Decided: December 6, 2013
The Fourth Circuit affirmed the district court’s denial of Darnell Black’s (“Black”) motion to reduce his sentence pursuant to 18 U.S.C. § 3582(c)(2).
On September 14, 2006 Black pleaded guilty to conspiracy to distribute and possess with intent to distribute more than 50 grams of crack cocaine. Because the offense involved more than 50 grams of crack cocaine, Black was subject to a statutory minimum sentence of 120 months imprisonment. On January 23, 2007, he received the minimum 120 months prison sentence. More than three years later, Congress enacted the Fair Sentencing Act of 2010 (“FSA”) in response to criticism about the disparity in sentences between crack cocaine offenses and powder cocaine offenses. By increasing the quantity of crack cocaine necessary to trigger the 120 month minimum sentence from 50 grams to 280 grams, the FSA reduced statutory minimum sentences for such offenses. Under the FSA, Black would have been subject to a statutory minimum of 60 months imprisonment. In October 2012, Black filed a motion to reduce his sentence pursuant to 18 U.S.C. § 3582(c)(2), which allows for a sentence reduction in the case of a defendant who has been sentenced to a term of imprisonment based on a sentencing range that has subsequently been lowered by the Sentencing Commission. The district court, however, denied Black’s motion, relying on Fourth Circuit precedent holding that the FSA mandatory minimums do not apply retroactively.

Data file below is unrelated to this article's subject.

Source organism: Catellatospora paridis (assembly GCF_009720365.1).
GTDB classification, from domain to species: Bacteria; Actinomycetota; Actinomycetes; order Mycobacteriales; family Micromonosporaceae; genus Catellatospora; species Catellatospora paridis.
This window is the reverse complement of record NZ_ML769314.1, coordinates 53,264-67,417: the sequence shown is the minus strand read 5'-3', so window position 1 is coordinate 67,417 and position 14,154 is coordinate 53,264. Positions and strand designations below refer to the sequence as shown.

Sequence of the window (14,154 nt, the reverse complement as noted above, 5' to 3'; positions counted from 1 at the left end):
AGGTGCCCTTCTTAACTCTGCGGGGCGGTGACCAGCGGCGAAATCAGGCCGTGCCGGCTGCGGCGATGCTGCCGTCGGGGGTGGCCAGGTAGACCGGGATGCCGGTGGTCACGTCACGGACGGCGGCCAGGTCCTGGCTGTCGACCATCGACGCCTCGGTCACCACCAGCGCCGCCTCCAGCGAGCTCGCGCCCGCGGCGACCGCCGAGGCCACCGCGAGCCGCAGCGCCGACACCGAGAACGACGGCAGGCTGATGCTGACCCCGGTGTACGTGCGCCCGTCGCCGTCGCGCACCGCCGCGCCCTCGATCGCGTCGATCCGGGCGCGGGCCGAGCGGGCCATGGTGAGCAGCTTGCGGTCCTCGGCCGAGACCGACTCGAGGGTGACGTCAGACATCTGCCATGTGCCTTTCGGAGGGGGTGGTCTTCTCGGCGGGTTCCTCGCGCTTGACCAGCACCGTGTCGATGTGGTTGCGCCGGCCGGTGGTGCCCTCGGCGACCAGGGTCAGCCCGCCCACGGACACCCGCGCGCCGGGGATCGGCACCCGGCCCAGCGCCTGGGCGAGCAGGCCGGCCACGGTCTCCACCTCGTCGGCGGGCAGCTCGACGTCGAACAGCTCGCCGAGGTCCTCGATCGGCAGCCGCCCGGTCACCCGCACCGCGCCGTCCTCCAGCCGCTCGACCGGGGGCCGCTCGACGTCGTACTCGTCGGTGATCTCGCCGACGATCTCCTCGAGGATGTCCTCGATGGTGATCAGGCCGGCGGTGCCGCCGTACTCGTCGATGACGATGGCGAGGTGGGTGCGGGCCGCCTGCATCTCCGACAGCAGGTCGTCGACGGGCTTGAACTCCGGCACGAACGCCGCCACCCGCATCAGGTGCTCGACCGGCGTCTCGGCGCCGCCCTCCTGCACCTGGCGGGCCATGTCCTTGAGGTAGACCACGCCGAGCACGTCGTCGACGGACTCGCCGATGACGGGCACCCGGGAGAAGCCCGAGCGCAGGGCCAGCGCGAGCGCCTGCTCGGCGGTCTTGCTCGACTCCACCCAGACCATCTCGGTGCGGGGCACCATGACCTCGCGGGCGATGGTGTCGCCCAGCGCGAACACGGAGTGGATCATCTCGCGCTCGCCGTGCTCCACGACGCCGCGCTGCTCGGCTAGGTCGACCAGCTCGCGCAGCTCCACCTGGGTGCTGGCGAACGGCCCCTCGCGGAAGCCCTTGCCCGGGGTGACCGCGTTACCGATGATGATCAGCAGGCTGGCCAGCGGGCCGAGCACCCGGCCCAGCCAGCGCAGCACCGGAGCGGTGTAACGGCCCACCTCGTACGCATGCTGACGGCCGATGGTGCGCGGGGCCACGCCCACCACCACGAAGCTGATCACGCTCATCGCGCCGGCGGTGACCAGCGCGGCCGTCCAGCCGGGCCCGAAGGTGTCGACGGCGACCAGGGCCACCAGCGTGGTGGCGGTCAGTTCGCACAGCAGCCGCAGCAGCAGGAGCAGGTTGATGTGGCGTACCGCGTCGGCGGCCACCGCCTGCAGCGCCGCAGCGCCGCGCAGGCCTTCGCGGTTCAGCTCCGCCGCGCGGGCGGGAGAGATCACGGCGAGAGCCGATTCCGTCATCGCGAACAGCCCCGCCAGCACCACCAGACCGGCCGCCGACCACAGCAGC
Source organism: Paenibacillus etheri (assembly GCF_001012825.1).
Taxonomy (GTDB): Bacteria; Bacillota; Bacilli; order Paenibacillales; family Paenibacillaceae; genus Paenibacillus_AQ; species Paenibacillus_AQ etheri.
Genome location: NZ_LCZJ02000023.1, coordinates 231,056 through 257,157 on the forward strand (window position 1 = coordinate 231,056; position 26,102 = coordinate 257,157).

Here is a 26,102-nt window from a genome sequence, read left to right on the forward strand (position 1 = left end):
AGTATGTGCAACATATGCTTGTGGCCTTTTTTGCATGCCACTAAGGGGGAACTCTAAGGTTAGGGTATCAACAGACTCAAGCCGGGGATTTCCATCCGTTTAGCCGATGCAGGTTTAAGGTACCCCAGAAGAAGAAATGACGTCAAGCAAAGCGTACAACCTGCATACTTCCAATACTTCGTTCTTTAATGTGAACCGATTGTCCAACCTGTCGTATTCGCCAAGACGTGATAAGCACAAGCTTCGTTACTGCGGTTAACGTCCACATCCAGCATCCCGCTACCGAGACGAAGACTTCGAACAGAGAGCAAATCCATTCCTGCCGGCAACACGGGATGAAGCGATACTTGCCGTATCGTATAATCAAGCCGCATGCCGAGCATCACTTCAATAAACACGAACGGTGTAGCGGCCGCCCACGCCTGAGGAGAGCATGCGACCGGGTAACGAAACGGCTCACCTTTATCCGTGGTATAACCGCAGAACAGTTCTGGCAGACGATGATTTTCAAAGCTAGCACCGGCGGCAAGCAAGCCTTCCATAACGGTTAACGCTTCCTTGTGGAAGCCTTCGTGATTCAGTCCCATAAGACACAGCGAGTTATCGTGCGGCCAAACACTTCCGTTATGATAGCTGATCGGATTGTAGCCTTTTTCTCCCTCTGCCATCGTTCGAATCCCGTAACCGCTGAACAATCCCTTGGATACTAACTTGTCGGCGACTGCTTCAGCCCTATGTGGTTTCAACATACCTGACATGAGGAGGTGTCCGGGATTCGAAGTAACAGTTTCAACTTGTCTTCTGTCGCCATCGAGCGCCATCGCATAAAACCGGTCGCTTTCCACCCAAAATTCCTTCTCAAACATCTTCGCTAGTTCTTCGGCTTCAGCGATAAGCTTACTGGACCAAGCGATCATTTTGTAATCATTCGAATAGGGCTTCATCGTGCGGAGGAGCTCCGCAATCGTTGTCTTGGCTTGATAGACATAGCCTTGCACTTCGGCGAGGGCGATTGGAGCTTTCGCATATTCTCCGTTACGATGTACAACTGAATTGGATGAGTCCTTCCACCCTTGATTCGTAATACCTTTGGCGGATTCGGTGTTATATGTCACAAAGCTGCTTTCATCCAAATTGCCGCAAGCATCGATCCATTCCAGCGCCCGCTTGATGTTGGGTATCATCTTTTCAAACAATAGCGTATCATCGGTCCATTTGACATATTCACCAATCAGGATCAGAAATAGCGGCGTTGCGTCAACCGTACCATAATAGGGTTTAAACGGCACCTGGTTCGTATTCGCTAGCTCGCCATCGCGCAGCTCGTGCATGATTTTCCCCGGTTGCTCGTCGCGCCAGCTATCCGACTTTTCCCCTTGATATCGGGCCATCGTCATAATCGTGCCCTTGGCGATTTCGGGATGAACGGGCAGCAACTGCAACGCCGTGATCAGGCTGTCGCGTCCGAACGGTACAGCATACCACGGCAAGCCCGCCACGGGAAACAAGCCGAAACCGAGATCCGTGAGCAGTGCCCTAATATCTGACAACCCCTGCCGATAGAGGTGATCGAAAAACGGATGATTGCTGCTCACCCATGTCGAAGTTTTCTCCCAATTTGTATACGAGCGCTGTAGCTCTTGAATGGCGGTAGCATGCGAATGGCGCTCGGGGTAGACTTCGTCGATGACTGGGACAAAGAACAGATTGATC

On appeal, the Fourth Circuit reaffirmed prior precedent and held that the reduced statutory minimum sentences enacted in the FSA on August 3, 2010, do not apply retroactively to defendants who both committed crimes and were sentenced for those crimes before August 3, 2010. Addressing Black’s next argument, the court drew on the Supreme Court’s holding in Dorsey, that the FSA only applies prospectively to all sentences imposed after the Act’s effective date. Here, the court held that a proceeding commenced by filing a motion under § 3582(c)(2) is not a sentencing proceeding to which the holding of Dorsey applies. Lastly, the court concluded that Black was ineligible for a reduction under § 3582(c)(2) because the Sentencing Commission did not, nor could not, reduce the Congressionally mandated statutory minimum sentence for a person who has been convicted of a crack cocaine offense.
-W. Ryan Nichols